There is a bit of a mess in the 500 block of Main Street, where about two weeks ago a portion of a brick wall fell away from the 519/521 building, leading to the closure of the sidewalk and one of two southbound traffic lanes in the middle of downtown.
Oct. 9 the Newton City Commission took up the issue, asking city staff how soon cleanup and restoration can begin.
“I am concerned about an open-ended time frame, meanwhile we have one lane of traffic there,” said Leroy Koehn, city commissioner. “You know how that backs up when there is a train and people have to wait. How patient should we be?”
A portion of the brick facade fell away from the building Sept. 24 — tearing off an awning and closing the sidewalk and a portion of the southbound traffic and parking lanes on Main Street.
The city has been in contact with the building owner, and all the work thus far has been behind the scenes. Building owners have hired a structural engineer and are waiting on insurance providers.
“We are waiting for a structural engineer to render that part of (the building) safe so that folks can work underneath it,” said Scott Metzler, fire chief for the city of Newton. “I am reluctant to say it is OK for someone to clean up the bricks and remove the awning.”
“What the structural engineer has preliminarily reported to us is that (the damage) is not cosmetic, there are structural issues with the eastern facade that faces Main Street,” said Kelly McElroy, assistant city manager for the city of Newton. “The western half of the building, at some point in the past, was stabilized with additional I-beams. It has been safe for occupancy. … They have been working with (the city) on occupancy of that portion of the building so that they can continue on in business.”
The structural engineer has prepared some preliminary options for the building, but their work is not yet final.
The commission learned that city staff has been working with the building owner in the past two weeks, not only to get the street reopened but to work through challenges as the result of the building being part of a historic district and listed on multiple registries.
“It would be of note that this building is within the downtown historic district and is also listed on the local, state and federal register individually,” McElroy said. “It is a contributing building, it is an important building which means it is very authentic to its original state.”
According to a search of the Harvey County Appraiser's records, the building was constructed in 1890. City staff believes the building was constructed even earlier — in 1878. The most recent building permit issued for the building was in 1996. Records list two retail spaces within the building, which is appraised at $142,000 and owned by a limited liability corporation in Hutchinson.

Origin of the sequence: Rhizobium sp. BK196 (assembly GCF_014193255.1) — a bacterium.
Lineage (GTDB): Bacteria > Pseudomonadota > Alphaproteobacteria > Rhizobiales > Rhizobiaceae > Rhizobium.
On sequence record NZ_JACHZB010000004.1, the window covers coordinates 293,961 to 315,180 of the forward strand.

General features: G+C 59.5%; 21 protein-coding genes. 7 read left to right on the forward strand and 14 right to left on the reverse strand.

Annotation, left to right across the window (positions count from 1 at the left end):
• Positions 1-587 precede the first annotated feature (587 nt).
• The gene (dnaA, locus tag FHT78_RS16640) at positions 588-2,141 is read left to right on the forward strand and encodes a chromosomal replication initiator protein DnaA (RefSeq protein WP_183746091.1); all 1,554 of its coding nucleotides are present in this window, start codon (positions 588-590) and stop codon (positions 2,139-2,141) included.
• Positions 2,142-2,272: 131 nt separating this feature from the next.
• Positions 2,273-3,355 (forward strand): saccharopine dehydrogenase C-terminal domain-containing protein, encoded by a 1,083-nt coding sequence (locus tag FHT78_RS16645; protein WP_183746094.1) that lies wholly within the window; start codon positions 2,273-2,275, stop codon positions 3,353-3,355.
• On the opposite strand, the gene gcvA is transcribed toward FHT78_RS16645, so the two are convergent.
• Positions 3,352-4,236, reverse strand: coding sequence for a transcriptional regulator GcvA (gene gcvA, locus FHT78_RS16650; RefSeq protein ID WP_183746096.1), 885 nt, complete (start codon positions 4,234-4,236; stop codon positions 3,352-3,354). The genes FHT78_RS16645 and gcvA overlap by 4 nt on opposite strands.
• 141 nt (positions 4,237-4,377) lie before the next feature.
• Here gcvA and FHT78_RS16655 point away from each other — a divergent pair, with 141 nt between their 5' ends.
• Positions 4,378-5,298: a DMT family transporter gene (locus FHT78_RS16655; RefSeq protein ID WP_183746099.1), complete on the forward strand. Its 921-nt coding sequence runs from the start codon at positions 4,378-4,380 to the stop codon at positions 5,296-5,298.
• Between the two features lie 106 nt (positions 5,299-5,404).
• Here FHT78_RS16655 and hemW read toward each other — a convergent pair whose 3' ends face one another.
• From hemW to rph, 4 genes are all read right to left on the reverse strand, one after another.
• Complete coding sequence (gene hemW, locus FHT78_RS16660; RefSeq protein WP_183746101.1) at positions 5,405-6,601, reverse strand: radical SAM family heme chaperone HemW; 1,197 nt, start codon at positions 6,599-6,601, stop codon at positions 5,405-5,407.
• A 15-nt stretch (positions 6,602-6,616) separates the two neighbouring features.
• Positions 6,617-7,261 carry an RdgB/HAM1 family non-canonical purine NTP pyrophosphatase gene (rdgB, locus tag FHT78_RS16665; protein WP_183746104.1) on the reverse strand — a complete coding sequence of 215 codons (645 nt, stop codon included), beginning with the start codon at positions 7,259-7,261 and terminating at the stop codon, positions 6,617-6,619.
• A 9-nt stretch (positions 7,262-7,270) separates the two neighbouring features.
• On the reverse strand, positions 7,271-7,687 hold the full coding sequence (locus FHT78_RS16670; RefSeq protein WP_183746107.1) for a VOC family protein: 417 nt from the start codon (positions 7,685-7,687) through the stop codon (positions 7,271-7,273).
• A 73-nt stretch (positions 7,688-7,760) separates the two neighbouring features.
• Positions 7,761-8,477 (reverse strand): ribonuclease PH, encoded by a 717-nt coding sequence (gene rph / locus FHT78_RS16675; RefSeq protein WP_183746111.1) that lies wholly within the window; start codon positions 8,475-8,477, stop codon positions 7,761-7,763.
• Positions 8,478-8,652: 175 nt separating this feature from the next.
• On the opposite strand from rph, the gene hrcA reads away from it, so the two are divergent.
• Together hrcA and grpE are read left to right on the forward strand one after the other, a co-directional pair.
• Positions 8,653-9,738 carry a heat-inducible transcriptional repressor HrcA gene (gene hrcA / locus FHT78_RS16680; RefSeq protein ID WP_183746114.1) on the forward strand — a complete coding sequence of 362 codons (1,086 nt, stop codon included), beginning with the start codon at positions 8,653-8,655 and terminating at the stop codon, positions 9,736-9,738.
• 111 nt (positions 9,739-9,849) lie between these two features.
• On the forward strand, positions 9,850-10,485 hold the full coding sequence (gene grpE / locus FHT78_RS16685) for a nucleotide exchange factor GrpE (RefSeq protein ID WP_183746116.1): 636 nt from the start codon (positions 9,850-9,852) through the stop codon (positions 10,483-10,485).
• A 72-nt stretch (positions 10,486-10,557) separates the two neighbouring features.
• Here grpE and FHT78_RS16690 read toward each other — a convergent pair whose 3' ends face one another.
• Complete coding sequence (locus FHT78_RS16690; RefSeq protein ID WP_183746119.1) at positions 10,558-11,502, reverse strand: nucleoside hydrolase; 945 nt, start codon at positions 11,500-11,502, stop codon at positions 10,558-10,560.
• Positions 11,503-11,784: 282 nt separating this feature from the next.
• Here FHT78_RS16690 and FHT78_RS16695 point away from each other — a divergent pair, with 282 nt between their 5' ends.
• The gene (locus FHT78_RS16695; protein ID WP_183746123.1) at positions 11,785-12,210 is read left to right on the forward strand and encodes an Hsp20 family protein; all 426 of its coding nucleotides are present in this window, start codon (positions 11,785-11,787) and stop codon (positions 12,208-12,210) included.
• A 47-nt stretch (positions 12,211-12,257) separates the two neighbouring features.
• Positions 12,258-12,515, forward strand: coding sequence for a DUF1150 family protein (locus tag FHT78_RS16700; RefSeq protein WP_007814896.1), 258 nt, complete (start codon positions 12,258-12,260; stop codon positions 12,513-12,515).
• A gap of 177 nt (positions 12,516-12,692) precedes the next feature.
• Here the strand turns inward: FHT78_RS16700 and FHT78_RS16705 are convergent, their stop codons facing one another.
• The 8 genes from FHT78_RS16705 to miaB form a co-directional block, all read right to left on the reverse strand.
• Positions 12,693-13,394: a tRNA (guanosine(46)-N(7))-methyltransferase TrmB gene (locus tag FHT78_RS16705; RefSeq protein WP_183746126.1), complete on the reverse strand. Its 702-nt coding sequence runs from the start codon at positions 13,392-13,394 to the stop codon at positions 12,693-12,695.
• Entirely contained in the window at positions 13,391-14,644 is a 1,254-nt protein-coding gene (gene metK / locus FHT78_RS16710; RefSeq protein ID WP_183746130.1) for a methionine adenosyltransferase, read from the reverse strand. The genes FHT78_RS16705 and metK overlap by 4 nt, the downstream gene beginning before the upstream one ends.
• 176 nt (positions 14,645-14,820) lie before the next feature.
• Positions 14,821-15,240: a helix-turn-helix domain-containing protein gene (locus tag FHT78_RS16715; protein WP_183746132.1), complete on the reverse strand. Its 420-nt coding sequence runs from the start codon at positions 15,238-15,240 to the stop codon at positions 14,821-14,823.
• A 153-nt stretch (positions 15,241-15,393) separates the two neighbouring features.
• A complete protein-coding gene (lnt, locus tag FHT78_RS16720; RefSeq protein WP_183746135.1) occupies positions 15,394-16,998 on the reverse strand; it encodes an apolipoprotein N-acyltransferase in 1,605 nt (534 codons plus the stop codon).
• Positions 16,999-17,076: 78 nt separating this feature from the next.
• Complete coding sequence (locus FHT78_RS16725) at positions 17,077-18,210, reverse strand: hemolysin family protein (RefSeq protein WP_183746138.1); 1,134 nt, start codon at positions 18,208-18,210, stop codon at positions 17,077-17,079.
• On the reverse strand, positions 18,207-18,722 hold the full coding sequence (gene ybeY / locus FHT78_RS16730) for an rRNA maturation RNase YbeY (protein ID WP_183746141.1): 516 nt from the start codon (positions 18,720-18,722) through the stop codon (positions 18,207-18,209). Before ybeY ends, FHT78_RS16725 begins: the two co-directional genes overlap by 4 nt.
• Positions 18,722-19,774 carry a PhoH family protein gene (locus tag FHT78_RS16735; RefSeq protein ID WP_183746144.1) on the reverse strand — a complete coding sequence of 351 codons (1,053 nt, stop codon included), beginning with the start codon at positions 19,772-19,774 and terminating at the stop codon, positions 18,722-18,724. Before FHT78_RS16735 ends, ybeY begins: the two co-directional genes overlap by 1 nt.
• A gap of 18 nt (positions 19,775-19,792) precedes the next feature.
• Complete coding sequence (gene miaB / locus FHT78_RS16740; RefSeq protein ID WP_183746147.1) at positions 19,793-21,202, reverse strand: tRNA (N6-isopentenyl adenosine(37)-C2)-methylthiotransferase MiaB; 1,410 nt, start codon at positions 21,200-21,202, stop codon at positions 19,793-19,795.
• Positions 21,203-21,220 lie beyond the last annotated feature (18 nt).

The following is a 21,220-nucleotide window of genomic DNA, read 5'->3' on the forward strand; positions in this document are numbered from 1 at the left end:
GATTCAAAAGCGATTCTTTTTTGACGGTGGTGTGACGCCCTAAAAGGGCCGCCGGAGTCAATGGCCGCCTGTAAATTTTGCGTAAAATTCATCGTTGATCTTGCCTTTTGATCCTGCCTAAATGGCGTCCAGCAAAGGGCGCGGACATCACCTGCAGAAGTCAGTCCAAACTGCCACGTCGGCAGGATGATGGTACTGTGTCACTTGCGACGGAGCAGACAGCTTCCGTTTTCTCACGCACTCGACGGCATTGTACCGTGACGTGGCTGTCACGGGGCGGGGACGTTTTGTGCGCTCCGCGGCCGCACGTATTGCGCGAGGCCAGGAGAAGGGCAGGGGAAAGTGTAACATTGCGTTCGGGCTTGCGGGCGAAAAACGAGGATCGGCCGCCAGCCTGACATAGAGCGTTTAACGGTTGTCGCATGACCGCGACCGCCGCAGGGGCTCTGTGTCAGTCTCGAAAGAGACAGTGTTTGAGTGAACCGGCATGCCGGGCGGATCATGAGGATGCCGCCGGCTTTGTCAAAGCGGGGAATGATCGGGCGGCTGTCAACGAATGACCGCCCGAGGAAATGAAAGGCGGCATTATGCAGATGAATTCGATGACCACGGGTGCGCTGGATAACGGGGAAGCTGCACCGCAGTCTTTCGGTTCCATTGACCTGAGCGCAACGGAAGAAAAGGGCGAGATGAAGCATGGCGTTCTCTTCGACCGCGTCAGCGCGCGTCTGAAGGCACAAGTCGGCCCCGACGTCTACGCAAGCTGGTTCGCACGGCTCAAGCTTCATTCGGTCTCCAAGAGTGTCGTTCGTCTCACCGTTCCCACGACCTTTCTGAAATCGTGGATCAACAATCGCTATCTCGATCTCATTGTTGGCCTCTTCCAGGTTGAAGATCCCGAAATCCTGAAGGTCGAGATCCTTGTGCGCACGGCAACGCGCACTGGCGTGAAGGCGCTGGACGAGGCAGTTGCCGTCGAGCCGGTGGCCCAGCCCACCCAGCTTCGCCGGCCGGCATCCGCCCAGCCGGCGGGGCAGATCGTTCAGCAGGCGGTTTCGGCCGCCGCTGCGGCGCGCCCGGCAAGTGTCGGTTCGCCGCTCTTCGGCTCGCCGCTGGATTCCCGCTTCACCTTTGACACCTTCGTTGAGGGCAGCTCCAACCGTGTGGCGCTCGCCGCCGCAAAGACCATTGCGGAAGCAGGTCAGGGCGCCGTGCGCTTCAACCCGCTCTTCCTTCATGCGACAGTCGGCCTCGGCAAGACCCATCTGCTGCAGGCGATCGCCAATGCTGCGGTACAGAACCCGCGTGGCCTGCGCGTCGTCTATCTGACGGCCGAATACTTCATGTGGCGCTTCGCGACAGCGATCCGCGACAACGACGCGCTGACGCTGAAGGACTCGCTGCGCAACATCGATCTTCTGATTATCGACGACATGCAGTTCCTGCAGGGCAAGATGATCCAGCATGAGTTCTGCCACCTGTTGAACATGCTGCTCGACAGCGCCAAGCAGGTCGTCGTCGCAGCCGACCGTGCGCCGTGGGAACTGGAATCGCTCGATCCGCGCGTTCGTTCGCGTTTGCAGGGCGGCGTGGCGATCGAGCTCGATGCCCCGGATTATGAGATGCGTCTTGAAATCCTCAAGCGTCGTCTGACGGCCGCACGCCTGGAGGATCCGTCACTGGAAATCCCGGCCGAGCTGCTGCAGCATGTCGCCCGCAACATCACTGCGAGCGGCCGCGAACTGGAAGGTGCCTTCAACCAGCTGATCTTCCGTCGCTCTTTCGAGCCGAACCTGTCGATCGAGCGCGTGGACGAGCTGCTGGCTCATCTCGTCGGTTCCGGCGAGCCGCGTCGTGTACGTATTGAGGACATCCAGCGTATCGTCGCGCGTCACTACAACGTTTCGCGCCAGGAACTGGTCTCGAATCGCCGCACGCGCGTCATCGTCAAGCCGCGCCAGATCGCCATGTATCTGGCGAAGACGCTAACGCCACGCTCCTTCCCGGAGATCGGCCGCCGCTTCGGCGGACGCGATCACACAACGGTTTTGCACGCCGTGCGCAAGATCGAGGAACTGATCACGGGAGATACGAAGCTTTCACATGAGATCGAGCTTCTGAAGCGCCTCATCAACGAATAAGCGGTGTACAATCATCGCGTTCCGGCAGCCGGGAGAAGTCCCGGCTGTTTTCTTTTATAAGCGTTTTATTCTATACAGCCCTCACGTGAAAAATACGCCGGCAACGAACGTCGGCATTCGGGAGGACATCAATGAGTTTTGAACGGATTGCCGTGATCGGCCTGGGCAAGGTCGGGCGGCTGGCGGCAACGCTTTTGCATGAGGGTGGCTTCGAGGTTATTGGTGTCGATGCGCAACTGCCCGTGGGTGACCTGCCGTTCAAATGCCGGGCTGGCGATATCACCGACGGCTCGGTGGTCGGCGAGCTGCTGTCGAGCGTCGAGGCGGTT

“What fell off of the building is the 1930's facade, which is what was called the buildings period of historical significance,” McElroy said. “The original brick that you see underneath is from the 1870s. What they are working to determine is with the rest of the facade that is left, what is the structural condition of that brick.”
Options for the building may include removing the 1930s brick, reinforcing the 1870s brick and moving forward. If that is not an option, it may be necessary to tear the wall down and rebuild it from the ground up.
It is unclear what role the owner's insurance company will play in the restoration of the building — if any at all.
City staff has been looking for possible grant funds to assist with the reconstruction of the building due to its historical listings.
“Unfortunately the monies available at the state level, even though they would be awarded in November and December, would not be available until summer of the next year — and you can not start the project until the grant is awarded. That is not an option, we can not leave it like this all winter,” McElroy said.
In other business the commission
• Approved closure of Athletic Park Circle Oct. 27 for the 2018 Monster Dash 5K run. The event is a fundraiser for the Heart-2-Heart Child Advocacy Center.
• Approved the plat of the Suderman Addition, property purchased by the city south of First Street between Spencer and Hillside connecting to the Kansas Logistics Park.
• Approved the purchase of property at 1930 SE 19th in the Newton Industrial Park. In May of 2008 the city entered into an agreement with a company from Oklahoma for the construction of a warehousing facility. The company went out of business. The agreement stated that if the company did not develop the property the land would go back to the city; however, the property was never re-deeded back to the city. In 2018, Harvey County listed the property in a tax sale, and it was purchased at auction for $2,100. When the new owner learned the cost of special assessments and restrictions on the property, they offered to sell the property back to the city for the amount they had purchased it for.